The World Wide Web
People that revolutionised the World Wide Web

Mark Zuckerberg

Social Media has changed the way people interact on the web. Instead of just reading content on the web, people are able to change what they want the webpage to look like. A good example of this is Weebly, Facebook, Tumblr, and Blogger. All these websites use server side scripting to allow the content to change dynamically with the help of a Web 2.0 site.

Differences between Web 1.0 and Web 2.0

NOTE: Web 2.0 isn't an incremented software version, it just provides a way of describing the way people make and utilize websites. [1]

AbilityWeb 1.0Web 2.0
View webpages
CSS✘ Tables, inline HTML codes (e.g. background)
Forms✘ (mailto only)
Pictures
Videos
e-commerce✘ (view only - like a brochure)
social media

Before Facebook

Before Zuckerberg was in Harvard and as a kid, he created games from the pictures his friends drew and also made a network messaging program called Zucknet that his father used in a dentistry to chat to his receptionist. Facebook has both messaging and gaming that allow many people to communicate and be entertained. Amazingly, Zuckerberg started programming at the age of 12 from his interest with computers that a privately hired computer tutor had difficulty keeping up. AOL and Microsoft asked Zuckerberg about buying a basic program called Synapse and to also hire him before graduation, but he rejected the offer. [2]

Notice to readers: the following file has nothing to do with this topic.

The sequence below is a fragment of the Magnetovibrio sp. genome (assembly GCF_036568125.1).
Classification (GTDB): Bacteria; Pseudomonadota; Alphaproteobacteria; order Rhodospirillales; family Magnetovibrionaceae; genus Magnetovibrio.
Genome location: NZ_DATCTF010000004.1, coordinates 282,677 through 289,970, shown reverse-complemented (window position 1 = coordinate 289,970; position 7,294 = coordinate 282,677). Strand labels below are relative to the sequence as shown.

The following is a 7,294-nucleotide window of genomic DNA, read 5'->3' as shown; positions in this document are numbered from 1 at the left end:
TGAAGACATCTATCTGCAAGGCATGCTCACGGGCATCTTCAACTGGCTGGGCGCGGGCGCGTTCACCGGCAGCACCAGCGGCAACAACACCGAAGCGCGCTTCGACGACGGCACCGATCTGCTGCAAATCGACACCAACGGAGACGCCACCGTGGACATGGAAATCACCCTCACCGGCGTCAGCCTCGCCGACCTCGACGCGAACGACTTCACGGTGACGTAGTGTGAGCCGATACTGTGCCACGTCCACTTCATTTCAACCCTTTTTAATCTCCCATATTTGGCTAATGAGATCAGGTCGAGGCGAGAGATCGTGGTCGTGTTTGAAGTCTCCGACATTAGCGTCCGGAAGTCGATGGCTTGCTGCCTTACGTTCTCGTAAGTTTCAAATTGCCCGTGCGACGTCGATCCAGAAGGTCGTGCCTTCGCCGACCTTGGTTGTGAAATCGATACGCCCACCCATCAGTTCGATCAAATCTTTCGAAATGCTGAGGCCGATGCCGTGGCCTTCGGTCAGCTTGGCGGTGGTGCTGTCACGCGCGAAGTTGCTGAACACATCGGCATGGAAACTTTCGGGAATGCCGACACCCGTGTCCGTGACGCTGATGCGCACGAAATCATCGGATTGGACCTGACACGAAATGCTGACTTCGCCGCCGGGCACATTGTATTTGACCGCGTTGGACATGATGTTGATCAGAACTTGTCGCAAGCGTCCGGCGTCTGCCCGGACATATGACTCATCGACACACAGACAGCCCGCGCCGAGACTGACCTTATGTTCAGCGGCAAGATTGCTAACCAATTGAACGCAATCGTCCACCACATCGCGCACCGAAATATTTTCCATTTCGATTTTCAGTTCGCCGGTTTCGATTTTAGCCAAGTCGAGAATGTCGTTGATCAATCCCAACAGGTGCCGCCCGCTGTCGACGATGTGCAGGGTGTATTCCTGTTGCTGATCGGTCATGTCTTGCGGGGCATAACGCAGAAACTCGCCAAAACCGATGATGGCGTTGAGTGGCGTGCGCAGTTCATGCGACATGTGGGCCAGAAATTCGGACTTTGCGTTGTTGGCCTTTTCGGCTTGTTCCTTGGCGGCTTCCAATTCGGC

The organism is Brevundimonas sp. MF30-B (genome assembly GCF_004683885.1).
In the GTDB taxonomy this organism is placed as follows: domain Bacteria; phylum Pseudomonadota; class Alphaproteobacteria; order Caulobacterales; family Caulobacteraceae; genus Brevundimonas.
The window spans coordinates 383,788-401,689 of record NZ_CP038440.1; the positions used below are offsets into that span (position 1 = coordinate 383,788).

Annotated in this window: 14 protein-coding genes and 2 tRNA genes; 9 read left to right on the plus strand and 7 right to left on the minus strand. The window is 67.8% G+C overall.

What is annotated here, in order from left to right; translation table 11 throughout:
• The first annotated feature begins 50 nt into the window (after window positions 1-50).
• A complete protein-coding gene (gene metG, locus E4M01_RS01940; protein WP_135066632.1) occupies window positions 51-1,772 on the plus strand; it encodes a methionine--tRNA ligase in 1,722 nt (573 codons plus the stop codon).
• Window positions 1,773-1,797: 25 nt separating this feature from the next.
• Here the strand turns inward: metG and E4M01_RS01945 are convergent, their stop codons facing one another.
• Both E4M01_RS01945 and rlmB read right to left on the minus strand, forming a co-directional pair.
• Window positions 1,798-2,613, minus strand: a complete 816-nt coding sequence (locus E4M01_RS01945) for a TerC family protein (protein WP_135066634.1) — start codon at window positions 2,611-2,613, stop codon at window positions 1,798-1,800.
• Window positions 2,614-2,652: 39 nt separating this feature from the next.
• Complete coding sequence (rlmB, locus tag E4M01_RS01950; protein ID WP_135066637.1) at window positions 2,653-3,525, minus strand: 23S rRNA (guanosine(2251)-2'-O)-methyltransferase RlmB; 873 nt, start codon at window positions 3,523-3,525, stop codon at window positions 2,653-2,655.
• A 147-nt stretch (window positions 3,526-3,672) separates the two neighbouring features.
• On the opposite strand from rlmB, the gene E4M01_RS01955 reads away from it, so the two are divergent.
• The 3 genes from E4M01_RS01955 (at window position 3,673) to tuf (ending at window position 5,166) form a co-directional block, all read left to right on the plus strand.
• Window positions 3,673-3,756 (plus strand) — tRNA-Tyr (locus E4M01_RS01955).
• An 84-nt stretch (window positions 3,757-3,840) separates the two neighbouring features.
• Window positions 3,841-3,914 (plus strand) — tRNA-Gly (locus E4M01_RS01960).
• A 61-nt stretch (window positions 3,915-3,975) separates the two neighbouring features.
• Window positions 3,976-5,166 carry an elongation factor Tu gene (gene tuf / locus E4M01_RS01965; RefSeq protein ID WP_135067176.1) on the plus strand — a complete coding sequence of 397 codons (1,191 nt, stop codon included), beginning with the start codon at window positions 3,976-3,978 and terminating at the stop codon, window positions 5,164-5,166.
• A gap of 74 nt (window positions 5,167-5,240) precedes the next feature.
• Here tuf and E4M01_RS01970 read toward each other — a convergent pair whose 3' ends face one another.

Zuckerberg also made a voting system to rate people based on attractiveness in Harvard but it got stopped by school administration, as seen on the popular movie The Social Network.

Facebook

Mark Zuckerberg's original Facebook profile
Niall Kenedy "Mark Zuckerberg's original Facebook profile" on Flickr.

Facebook was made in 2004 whilst Zuckerberg was still in Harvard. It was originally called TheFacebook and the web address; thefacebook.com. He decided to make Facebook with his friends after dropping out of a project called Harvard Connection. The creators of Harvard Connection then filed lawsuits towards Zuckerberg after they realised what he was up to. However, Zuckerberg's idea was different because Zuckerberg didn't make a dating website. Zuckerberg also opened up facebook to the public instead of limiting it to universities after he realised how popular it could be.

Facebook is now the most popular social networking platform out there and allows around 1.3 billion people to communicate all at the same time to whoever they want. Facebook allows us to share information and talk to others quicker. By allowing us to share our thoughts, opinions and inspirations, we allow our friends to be able to connect with us like we've never done before. We can the also share the love we have for our inspirations like being able to connect in groups and feel as part of a community. There are many communities too who like most of the things you do so you're not just limited to your local neighbourhood.